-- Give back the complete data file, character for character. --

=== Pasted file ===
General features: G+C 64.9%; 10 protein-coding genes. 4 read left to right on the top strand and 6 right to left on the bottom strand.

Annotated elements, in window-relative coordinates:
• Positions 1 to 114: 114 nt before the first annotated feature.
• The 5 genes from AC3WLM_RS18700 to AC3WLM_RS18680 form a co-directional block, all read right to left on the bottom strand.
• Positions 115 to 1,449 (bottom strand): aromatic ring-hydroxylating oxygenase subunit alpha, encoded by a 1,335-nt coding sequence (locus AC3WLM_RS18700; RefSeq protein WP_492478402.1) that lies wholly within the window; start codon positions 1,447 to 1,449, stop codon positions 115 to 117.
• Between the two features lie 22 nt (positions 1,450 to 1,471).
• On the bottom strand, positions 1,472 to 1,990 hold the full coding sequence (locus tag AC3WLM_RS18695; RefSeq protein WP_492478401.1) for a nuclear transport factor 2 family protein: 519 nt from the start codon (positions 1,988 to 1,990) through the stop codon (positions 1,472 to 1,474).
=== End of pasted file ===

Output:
General features: G+C 64.9%; 10 protein-coding genes. 4 read left to right on the top strand and 6 right to left on the bottom strand.

Annotated elements, in window-relative coordinates:
• Positions 1 to 114: 114 nt before the first annotated feature.
• The 5 genes from AC3WLM_RS18700 to AC3WLM_RS18680 form a co-directional block, all read right to left on the bottom strand.
• Positions 115 to 1,449 (bottom strand): aromatic ring-hydroxylating oxygenase subunit alpha, encoded by a 1,335-nt coding sequence (locus AC3WLM_RS18700; RefSeq protein WP_492478402.1) that lies wholly within the window; start codon positions 1,447 to 1,449, stop codon positions 115 to 117.
• Between the two features lie 22 nt (positions 1,450 to 1,471).
• On the bottom strand, positions 1,472 to 1,990 hold the full coding sequence (locus tag AC3WLM_RS18695; RefSeq protein WP_492478401.1) for a nuclear transport factor 2 family protein: 519 nt from the start codon (positions 1,988 to 1,990) through the stop codon (positions 1,472 to 1,474).